2. Call your Representative and/or Senator and ask them to speak out. Call the Congressional switchboard at (202) 224-3121 to be connected to their office. Ask to speak with the person in charge of foreign affairs.Sample script: My name is ______ and I am a resident of _________. I am calling because I am extremely concerned about threats to democracy in El Salvador. Have you been following the crisis there over the weekend? The president commanded the legislature to hold an extraordinary session in order to approve a loan he wanted for security funding, which he does not have the authority to do, in this case, and threatened consequences if they didn’t show up. Then he deployed the Armed Forces to occupy the legislature in a clear violation of the Peace Accords. It is urgent that Members of Congress speak out against this rollback of democracy in El Salvador. Will you make a statement calling on the President Bukele to respect the autonomy of the elected legislature? Will you call on the U.S. Embassy to do the same?

[They will probably want more details. If so, ask for their email address and offer to connect them with Alexis Stoumbelis, Executive Director of CISPES, who is coordinating the national effort and can provide additional information: Please let Sharon Hunter-Smith in the CRLN office know if you reach your Illinois Representative. She will work with you to get Illinois Representatives to speak out and will stay in contact with Alexis.]]

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We had a very short timeframe–2 days–to get U.S. Representatives from Illinois to sign a letter asking the Department of Homeland Security to end the mis-named Migrant Protection Protocols, which forces asylum seekers to wait in Mexican border cities indefinitely until their court cases come up. Now the deadline to sign has been extended until tomorrow, February 7!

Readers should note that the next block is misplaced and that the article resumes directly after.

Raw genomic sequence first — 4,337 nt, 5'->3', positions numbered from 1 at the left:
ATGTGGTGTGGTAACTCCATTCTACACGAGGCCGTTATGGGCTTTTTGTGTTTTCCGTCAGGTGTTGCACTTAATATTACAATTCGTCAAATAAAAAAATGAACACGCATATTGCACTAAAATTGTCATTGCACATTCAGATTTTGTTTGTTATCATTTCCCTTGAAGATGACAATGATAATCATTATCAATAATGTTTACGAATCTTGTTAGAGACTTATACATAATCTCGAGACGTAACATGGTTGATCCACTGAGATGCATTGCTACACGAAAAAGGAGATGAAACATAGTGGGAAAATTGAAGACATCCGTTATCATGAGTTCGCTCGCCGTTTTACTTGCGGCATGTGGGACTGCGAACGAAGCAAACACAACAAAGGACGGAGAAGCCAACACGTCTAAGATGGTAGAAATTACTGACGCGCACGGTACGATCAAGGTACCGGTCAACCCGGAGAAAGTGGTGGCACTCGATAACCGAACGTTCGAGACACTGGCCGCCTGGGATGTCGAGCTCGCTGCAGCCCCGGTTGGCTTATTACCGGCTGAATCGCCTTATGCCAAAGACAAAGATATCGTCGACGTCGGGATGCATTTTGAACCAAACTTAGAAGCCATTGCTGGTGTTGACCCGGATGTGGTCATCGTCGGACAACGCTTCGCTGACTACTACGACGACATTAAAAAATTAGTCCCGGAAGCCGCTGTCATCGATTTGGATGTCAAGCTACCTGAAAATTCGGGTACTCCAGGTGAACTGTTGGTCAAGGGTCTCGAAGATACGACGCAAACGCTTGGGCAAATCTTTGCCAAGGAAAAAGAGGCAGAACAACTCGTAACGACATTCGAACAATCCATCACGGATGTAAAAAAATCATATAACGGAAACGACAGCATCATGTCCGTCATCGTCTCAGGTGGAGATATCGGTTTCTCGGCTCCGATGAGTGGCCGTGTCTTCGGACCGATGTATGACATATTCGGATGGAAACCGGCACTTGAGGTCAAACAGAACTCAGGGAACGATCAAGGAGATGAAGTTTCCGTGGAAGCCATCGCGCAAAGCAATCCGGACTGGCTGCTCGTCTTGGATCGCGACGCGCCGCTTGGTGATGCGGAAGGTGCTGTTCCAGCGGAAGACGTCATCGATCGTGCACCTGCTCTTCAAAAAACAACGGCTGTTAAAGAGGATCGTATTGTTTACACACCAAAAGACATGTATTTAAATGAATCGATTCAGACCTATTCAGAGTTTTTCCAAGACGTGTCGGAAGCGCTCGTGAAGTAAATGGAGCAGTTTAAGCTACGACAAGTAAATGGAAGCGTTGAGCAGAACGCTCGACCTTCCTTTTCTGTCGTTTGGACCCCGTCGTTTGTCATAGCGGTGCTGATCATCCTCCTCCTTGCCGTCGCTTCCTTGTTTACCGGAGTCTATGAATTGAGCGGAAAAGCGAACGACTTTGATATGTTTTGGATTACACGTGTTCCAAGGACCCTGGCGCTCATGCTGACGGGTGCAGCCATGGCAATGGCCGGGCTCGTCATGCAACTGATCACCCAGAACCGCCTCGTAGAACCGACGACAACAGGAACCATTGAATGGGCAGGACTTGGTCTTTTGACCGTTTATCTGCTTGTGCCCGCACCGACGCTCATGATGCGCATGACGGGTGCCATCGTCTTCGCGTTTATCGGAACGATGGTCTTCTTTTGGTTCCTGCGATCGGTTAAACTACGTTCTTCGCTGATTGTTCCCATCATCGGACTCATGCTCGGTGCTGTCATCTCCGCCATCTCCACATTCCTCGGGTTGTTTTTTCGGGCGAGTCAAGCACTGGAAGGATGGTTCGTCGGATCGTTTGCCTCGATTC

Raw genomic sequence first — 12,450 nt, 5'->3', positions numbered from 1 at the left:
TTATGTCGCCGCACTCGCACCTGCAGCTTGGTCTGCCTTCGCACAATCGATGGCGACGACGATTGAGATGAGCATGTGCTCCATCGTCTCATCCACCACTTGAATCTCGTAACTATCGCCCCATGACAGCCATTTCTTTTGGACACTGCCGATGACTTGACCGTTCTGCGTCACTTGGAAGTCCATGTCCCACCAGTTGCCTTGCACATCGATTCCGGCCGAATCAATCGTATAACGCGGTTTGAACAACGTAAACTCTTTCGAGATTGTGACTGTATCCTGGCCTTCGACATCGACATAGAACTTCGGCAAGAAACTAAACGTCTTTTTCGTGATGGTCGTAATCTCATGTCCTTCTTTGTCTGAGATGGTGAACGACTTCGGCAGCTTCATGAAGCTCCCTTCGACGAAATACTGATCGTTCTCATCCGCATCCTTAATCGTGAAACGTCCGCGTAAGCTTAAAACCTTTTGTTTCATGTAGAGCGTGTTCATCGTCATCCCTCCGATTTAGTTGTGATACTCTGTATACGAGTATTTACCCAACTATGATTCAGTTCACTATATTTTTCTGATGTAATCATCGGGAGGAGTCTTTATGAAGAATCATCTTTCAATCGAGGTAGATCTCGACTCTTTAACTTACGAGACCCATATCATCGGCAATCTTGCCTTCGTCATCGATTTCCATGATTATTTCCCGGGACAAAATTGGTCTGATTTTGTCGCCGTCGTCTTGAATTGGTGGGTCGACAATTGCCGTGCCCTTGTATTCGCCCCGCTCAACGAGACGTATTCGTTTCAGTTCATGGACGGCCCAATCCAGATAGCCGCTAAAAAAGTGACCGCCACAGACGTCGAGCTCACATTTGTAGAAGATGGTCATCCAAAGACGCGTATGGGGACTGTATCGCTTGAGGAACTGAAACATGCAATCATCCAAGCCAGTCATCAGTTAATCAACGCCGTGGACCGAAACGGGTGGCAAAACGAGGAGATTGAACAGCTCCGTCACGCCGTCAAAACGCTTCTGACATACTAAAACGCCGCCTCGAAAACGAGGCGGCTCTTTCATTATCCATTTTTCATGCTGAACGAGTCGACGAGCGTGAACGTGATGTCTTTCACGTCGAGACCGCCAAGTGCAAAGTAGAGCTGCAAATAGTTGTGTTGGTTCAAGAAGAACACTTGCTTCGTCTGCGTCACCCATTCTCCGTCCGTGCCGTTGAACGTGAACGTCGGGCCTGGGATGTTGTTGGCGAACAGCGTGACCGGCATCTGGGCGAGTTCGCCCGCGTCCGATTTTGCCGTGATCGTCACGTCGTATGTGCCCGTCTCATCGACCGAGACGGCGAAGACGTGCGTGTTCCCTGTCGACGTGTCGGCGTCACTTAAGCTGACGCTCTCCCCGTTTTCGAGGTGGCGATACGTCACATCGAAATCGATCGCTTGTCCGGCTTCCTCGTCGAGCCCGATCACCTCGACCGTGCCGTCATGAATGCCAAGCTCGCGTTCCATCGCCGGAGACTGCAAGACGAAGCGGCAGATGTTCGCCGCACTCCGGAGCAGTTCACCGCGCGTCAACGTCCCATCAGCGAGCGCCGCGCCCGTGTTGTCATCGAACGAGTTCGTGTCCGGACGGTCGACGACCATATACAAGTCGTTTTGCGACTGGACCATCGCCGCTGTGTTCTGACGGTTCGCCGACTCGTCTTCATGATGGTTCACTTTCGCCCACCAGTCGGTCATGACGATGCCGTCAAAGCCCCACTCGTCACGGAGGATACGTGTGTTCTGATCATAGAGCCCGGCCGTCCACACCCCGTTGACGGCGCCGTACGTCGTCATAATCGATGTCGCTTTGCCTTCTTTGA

Thanks to your calls, 9 Representatives from Illinois have signed on so far: Rush, Kelly, Garcia, Quigley, Danny Davis, Krishnamoorthi, Schakowsky, Foster, and Bustos. Please call and thank them if they are your Representative. Rep. Schneider’s staffer has contacted CRLN to say that they will have an opportunity tonight to put the letter before him, and they expect he will sign. We will keep you posted on his action. If your Representatives are Lipinski, Casten, or Underwood, or any of the Republican Representatives, please call again and emphasize that it is horrific that our country is forcing people who fled danger once to wait in areas without sanitary facilities, access to food and water or proper shelter, and where they are subjected to violence, extortion and kidnapping by organized crime.

When CRLN made calls from our office, many Congressional staff people thanked us for flagging the letter in what was a very busy week full of other nationally televised events: the Iowa Caucuses, the State of the Union Address, and the final day of the Senate impeachment trial.